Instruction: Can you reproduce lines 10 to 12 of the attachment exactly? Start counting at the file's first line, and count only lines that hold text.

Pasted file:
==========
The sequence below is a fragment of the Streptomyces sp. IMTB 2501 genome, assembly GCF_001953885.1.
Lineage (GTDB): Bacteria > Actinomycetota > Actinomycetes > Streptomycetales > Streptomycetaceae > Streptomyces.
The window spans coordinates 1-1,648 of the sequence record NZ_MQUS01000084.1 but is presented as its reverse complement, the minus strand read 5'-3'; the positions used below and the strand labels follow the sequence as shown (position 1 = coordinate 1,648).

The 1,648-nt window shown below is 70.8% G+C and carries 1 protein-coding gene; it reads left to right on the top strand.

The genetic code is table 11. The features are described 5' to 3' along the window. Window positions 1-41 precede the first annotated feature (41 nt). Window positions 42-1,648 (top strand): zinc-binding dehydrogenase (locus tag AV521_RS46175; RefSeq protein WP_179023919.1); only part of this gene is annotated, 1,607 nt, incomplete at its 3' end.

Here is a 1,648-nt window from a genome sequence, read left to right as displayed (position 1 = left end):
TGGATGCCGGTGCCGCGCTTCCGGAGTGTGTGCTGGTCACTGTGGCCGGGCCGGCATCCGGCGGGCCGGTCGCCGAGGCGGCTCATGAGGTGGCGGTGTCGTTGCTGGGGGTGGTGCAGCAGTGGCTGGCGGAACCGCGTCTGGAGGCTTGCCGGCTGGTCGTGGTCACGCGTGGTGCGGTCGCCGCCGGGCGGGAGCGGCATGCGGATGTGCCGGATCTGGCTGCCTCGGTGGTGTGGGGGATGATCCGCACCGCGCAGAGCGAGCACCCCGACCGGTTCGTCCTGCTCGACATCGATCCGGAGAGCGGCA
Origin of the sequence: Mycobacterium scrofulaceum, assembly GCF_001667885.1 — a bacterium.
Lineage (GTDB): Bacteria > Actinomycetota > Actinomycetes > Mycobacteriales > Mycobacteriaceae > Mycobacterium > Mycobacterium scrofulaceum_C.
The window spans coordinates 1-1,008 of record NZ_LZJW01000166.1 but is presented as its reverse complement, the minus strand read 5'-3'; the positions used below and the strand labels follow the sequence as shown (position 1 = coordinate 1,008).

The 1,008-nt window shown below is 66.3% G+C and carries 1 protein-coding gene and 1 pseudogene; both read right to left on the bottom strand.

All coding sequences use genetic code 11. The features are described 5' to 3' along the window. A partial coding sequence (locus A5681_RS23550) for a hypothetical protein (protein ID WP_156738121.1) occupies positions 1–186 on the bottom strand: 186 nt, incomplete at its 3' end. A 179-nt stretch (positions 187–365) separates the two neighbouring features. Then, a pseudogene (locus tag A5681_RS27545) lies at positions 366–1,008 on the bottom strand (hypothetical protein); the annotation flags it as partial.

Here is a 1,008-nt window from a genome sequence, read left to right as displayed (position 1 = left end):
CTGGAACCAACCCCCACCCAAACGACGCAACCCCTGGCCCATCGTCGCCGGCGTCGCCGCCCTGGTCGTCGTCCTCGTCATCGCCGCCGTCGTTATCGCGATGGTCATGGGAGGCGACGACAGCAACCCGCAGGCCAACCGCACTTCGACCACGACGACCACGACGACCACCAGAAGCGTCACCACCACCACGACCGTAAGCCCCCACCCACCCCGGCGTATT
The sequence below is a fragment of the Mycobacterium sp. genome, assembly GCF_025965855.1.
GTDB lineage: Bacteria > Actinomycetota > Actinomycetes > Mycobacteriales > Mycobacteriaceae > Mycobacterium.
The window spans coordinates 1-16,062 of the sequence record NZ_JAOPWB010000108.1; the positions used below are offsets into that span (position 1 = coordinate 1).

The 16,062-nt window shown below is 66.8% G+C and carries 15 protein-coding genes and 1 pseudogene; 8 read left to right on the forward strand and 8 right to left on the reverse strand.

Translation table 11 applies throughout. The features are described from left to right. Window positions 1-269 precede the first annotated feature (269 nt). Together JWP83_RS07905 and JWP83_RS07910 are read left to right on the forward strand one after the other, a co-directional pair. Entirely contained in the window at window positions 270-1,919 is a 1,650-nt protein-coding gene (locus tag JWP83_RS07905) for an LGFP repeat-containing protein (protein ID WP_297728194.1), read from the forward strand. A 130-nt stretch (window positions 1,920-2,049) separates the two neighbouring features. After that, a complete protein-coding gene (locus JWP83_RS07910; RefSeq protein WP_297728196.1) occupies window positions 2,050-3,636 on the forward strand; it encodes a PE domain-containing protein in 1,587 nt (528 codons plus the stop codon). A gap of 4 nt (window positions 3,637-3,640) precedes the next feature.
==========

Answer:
The window spans coordinates 1-1,008 of record NZ_LZJW01000166.1 but is presented as its reverse complement, the minus strand read 5'-3'; the positions used below and the strand labels follow the sequence as shown (position 1 = coordinate 1,008).

The 1,008-nt window shown below is 66.3% G+C and carries 1 protein-coding gene and 1 pseudogene; both read right to left on the bottom strand.

All coding sequences use genetic code 11. The features are described 5' to 3' along the window. A partial coding sequence (locus A5681_RS23550) for a hypothetical protein (protein ID WP_156738121.1) occupies positions 1–186 on the bottom strand: 186 nt, incomplete at its 3' end. A 179-nt stretch (positions 187–365) separates the two neighbouring features. Then, a pseudogene (locus tag A5681_RS27545) lies at positions 366–1,008 on the bottom strand (hypothetical protein); the annotation flags it as partial.